Careful- I'm not comparing the media.
I enjoy Elvis and Bach. Not at the same time :-)
My walls are full of "Rabanitos". No Turners or Adams
But I enjoy the superior works of art in an exhibition or museum

Painting and photographing have some things in common. If you have the genius, you choose the most adequate medium and in this case it is painting. Provided that you can paint :-)
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Ivophoto

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Re: from the front page: adam krawesky
« Reply #169 on: January 09, 2019, 08:38:55 am »

Careful- I'm not comparing the media.
I enjoy Elvis and Bach. Not at the same time :-)
My walls are full of "Rabanitos". No Turners or Adams
But I enjoy the superior works of art in an exhibition or museum

Painting and photographing have some things in common. If you have the genius, you choose the most adequate medium and in this case it is painting. Provided that you can paint :-)

Correct, they have Ďsomeí things in common
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OmerV

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Re: from the front page: adam krawesky
« Reply #170 on: January 09, 2019, 08:45:29 am »

And color photography is a new form, compared with the centuries evolution in painting.


Photography is a purely technical thing that can be used on a virtuoso way. But it remains a very technical application.

You will never put the soul of Picassoís single lines in a photo, never.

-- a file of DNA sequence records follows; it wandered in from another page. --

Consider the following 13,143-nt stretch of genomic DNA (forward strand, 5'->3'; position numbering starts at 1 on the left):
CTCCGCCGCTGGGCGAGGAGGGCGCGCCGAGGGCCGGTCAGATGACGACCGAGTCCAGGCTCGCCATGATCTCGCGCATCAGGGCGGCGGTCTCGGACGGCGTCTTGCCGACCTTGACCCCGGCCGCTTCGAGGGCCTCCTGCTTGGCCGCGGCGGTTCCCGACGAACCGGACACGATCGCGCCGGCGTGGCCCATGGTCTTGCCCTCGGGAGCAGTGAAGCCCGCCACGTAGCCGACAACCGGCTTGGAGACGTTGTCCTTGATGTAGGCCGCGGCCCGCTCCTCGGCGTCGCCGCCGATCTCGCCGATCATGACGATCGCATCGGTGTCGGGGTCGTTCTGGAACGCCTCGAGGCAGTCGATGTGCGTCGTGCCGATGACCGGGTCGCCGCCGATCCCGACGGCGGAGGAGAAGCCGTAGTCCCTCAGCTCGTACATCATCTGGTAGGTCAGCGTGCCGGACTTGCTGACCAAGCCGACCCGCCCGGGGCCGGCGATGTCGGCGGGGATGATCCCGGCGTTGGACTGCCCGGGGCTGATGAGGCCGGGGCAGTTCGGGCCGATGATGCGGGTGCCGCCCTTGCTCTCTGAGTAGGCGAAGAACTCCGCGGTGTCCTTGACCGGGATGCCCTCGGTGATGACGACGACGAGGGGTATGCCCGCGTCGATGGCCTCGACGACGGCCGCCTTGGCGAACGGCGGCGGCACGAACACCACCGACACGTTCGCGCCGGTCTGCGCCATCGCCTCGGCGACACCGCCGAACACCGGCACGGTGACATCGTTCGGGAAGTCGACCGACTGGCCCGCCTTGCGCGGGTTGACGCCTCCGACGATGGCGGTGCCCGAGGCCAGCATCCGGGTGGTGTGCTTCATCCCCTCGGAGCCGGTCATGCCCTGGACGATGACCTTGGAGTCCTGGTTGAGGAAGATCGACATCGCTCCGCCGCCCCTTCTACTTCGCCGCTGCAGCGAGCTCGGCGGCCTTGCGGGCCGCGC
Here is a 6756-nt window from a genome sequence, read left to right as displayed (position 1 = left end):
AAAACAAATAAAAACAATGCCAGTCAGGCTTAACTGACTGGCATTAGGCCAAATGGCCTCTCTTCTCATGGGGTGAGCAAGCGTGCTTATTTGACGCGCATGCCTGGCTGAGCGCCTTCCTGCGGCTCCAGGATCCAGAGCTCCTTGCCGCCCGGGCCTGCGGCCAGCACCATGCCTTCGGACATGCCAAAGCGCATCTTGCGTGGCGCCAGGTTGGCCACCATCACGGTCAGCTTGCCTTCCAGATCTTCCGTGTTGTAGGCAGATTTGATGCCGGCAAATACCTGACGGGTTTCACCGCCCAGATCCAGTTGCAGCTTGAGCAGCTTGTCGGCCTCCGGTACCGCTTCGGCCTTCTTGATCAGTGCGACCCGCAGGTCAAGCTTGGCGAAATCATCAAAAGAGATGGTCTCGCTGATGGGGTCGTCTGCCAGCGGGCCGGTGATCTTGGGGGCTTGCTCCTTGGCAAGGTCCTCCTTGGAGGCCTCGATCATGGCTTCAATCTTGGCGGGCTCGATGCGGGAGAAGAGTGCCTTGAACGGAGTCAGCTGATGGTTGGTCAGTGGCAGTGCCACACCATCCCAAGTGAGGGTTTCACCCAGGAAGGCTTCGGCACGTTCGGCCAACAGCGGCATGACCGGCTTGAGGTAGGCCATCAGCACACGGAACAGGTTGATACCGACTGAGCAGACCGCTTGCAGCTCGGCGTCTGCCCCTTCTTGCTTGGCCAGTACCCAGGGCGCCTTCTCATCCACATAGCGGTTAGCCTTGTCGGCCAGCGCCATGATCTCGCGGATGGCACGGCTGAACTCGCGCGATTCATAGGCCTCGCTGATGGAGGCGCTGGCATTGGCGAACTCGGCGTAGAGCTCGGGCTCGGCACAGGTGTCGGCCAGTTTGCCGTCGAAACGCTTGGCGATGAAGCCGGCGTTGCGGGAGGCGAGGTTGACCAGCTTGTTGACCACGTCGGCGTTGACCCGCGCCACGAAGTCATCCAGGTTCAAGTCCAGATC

Ivo, I canít tell if youíre being sincere or a gadfly. Still, Iíll assume sincerity. Picasso never saw the way a shopping window reflection could interpret the world in surrealism the way Atget did:

https://medium.com/vantage/old-paris-through-the-lens-of-eugŤne-atget-9b6890fdca9a

Trying to equate differences between writing, photography, painting et al., is, I think, a Sisyphean endeavor.
« Last Edit: January 09, 2019, 10:43:07 am by OmerV »
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Ivophoto

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Re: from the front page: adam krawesky
« Reply #171 on: January 09, 2019, 08:58:11 am »


Ivo, I canít tell if youíre being sincere or a gadfly. Still, Iíll assume sincerity. Picasso never saw the way a shopping window reflection could interpret the world in surrealism the way Atget did:

https://medium.com/vantage/old-paris-through-the-lens-of-eugŤne-atget-9b6890fdca9a

Trying to equate differences between writing, photography, painting et al., is, I think, a Sisyphean endeavor.

I even donít know what a gadfly is, I had to Google.

In your last sentence you say exactly what I said before . You canít compare apples with lemons.

Why should I not be sincere? Do you think I would put time in this if I didnít find it a usefull discussion?
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amolitor

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Re: from the front page: adam krawesky
« Reply #172 on: January 09, 2019, 09:15:19 am »